Money Market Investing and New Home Purchasing

Discussion in 'General Discussion' started by cyfan21, Jan 17, 2020.

  1. BCClone

    BCClone Well-Known Member

    Sep 4, 2011
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    im far from saying to do it, but you can tell the crap that is going on in some of the contracts being written. The appraisals are supposed to cut any closing costs payments off the value of the house but lately it does not appear to be happening due to the common nature of it. It’s apparently on the realtor side it appears.
     
  2. cyfan21

    cyfan21 Active Member

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    Are you talking mortgage credit certificates or tax abatements?
     
  3. BCClone

    BCClone Well-Known Member

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    No, FHA and VA programs, if you qualify, can lower the required down payment requirements.
     
  4. mtowncyclone13

    mtowncyclone13 Well-Known Member

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    Thanks for this. What possible benefit does an unrelated seller have for messing with sales prices to get a buyer a fake down payment percentage? And I still don't understand how increasing the sales prices I creases a down payment.
     
  5. BCClone

    BCClone Well-Known Member

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    From what i make out of it, if the person buying your house doesn’t have enough to get the loan, you don’t sell your house and the realtor doesn’t make anything. It’s All I can make out of all these closing cost kickbacks. You can look at it either way. If the person buys a house and gets a loan they have to pay closing costs so that cuts into their down payment. So by paying their closing costs it increases their down payment. I think this is a total crock, but it appears to be common in the realty business. Realtors want to call it, paying the buyers closing costs, but it’s basically giving them down payment.
     
  6. cyphoon

    cyphoon Member

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    Congrats on getting the loans paid off.

    How soon are you looking to buy a house? You could get a touch more aggressive if your timeframe is more than 5 years out. If not, then you are mostly stuck playing it safe with savings and CDs. A ladder of CDs might make sense if you are 2 or 3 years out.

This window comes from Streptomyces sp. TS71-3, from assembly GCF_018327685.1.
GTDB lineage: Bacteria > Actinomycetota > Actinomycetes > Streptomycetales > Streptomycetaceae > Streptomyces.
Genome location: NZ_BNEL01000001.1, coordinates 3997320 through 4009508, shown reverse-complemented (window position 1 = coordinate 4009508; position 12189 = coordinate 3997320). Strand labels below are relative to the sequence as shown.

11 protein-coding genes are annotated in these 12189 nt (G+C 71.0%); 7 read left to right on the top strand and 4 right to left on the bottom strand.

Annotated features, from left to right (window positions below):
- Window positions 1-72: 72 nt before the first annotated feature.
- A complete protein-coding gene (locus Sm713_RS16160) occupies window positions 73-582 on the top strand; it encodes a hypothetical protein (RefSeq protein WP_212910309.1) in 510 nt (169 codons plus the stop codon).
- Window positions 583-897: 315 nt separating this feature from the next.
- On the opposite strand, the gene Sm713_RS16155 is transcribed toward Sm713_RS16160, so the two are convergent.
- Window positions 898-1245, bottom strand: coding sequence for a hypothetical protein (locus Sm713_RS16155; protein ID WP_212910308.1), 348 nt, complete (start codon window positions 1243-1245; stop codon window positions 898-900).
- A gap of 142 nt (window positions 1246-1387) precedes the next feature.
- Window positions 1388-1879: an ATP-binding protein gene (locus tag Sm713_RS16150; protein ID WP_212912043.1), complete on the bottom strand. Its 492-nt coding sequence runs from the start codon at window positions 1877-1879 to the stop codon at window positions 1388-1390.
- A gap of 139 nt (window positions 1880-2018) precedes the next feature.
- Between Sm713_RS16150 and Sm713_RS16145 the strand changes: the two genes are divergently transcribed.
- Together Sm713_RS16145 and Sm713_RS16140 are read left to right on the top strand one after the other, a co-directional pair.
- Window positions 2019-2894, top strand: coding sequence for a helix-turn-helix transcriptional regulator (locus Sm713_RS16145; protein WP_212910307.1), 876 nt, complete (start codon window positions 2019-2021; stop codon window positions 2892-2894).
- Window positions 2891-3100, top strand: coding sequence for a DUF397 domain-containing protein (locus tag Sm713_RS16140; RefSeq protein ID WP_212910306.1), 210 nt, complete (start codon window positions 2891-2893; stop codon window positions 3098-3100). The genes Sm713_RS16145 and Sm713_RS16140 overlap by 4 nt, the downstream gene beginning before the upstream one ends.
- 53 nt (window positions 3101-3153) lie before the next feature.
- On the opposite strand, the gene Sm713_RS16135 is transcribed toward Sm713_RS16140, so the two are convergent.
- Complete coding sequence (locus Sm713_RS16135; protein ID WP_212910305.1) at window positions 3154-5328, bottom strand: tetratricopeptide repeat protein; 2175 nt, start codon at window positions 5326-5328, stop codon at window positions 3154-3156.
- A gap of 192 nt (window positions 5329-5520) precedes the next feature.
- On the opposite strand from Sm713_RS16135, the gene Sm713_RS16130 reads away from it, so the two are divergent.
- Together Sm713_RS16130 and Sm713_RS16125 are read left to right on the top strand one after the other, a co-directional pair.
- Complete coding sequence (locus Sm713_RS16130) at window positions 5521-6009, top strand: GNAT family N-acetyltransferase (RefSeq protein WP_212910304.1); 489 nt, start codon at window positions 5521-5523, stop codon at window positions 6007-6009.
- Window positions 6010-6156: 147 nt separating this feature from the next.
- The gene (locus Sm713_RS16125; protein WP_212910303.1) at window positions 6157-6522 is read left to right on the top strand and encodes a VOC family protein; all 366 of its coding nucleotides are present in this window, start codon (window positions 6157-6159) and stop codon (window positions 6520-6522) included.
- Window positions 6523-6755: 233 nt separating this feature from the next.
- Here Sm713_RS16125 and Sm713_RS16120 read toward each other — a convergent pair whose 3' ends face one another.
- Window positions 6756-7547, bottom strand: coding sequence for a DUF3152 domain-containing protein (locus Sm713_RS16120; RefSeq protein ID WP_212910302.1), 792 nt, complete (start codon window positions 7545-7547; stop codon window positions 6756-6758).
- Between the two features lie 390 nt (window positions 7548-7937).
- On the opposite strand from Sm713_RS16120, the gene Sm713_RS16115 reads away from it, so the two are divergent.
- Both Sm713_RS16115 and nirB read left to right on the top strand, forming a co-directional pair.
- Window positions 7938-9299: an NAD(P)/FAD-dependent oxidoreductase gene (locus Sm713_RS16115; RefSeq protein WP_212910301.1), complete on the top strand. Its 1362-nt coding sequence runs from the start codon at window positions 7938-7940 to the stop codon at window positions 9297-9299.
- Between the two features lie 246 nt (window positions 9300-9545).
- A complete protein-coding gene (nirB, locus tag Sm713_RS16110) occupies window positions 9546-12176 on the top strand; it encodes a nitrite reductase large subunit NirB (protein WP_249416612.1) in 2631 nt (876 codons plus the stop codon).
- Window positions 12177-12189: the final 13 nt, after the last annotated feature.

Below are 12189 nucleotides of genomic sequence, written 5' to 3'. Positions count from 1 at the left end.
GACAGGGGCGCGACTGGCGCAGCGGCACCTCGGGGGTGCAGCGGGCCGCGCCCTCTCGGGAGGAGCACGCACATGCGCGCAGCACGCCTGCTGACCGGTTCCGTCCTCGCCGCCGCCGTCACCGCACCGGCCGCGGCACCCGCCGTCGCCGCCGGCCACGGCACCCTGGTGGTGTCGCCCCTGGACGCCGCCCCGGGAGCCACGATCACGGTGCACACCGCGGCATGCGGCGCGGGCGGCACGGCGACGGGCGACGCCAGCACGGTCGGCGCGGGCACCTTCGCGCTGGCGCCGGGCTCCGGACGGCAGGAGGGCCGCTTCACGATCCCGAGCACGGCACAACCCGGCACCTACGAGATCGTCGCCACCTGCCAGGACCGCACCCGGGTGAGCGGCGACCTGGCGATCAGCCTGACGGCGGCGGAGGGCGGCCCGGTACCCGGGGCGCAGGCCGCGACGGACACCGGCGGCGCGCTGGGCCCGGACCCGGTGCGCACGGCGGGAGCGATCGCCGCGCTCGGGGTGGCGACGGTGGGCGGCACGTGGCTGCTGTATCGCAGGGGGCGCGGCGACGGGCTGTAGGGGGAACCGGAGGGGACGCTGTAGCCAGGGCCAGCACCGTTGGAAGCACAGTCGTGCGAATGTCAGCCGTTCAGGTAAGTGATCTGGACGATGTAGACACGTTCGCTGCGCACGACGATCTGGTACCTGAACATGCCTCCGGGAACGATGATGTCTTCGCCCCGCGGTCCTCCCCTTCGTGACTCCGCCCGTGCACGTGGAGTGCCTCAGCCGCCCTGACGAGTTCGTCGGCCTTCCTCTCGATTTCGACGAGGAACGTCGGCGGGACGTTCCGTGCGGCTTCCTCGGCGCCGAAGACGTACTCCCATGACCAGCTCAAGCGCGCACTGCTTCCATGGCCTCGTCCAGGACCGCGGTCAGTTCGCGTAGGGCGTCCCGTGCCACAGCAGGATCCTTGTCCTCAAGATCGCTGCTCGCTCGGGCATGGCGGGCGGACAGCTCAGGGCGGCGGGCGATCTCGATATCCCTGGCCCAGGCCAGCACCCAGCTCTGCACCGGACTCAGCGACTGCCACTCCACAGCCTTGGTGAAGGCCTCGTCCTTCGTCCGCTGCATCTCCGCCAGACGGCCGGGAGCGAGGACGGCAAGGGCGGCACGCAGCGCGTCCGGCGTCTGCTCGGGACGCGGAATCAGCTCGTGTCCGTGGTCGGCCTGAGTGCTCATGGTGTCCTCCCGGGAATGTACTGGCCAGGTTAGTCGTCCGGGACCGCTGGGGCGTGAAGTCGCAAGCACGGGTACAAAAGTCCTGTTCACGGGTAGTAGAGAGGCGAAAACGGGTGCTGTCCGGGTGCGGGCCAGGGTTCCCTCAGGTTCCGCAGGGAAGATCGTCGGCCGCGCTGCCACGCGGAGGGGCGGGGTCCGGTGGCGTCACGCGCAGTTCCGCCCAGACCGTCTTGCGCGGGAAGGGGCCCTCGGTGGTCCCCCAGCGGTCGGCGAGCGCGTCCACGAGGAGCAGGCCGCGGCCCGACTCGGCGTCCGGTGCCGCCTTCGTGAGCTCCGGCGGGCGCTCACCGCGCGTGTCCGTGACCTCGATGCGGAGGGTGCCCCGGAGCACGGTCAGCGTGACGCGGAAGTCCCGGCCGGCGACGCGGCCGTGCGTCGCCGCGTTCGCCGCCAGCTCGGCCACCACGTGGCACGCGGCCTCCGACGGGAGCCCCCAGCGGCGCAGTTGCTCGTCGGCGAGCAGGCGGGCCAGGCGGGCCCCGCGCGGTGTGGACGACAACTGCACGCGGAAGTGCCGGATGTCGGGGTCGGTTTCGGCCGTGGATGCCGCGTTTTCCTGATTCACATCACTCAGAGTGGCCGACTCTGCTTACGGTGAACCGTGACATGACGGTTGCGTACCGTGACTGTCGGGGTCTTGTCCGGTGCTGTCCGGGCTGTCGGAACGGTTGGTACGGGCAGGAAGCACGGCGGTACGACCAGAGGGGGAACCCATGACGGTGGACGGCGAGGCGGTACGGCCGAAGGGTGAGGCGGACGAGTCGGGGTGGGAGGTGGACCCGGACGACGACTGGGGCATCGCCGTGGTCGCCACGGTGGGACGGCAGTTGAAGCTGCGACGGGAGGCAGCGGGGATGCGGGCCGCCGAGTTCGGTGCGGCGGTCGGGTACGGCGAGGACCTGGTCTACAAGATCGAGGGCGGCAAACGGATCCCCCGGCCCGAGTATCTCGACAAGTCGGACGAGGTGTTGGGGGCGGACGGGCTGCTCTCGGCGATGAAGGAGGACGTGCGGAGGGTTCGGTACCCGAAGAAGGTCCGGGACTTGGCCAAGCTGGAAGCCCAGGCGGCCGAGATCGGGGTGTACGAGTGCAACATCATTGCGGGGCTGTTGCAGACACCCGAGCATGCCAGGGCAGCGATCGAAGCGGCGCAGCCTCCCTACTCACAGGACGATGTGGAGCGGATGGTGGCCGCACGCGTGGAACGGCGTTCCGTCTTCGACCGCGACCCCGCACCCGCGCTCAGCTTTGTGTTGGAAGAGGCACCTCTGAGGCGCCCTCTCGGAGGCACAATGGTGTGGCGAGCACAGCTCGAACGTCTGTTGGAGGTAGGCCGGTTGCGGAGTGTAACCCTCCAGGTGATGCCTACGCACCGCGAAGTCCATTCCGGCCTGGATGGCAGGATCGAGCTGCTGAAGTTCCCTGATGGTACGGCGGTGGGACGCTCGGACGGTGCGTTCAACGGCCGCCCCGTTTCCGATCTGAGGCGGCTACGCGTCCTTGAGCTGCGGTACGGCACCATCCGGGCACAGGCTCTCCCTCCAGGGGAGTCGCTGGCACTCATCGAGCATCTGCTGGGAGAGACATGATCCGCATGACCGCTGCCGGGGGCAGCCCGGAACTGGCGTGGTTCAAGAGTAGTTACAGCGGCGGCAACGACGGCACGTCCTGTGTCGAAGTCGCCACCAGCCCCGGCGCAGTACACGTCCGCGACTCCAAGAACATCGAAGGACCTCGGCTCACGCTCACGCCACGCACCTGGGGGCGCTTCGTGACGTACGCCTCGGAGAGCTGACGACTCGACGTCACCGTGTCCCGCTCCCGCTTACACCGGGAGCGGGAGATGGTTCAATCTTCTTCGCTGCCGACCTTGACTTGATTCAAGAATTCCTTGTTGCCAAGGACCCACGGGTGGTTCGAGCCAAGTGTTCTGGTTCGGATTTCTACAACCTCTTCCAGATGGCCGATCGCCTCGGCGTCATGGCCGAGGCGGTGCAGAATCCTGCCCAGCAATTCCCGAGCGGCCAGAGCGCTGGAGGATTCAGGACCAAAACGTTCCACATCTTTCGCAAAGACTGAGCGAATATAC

Another approach is to divert a fraction of your house savings to a Roth where you can invest aggressively. When you are ready to buy a house, you can withdraw your contributions free of tax. For the sake of your house purchase, that money effectively earned 0 %APY, but it would have been earning 8% (historically) towards your retirement. Perhaps a better way, overall, to put your money to work.

    Good luck
    H
     
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  7. cyphoon

    cyphoon Member

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    FTBFX has a current yield of 2.58% with an expense ratio of 0.45%. Expenses are a bit high for my liking. You might want to research the ishares IUSB ETF. It tracks the same index as FTBFX, but with an ER of only 0.06.

    disclaimer: nobody pays me for financial advice.

    H
     
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  8. JP4CY

    JP4CY Well-Known Member
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    How has your yield been? I have a good amount liquid at Ally but they keep dropping points.
     
  9. farminclone

    farminclone Well-Known Member

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    Essentially the sellers pay for the fees out of their equity when they sell so the buyer doesn’t have to pay for the fees out of their cash. The seller has more equity than the buyer has cash.

    I thought it was a crock when I went to sell my house and the 50 year old couple buying it wanted me to pay $3,000 of their closing costs. They claimed they didn’t have enough money for a down payment, closing costs, and moving costs...I told them that’s their problem, not mine, and they buckled and paid the closing costs.

    The realtors like this because it inflates the purchase price by a little bit on each deal and they make more money.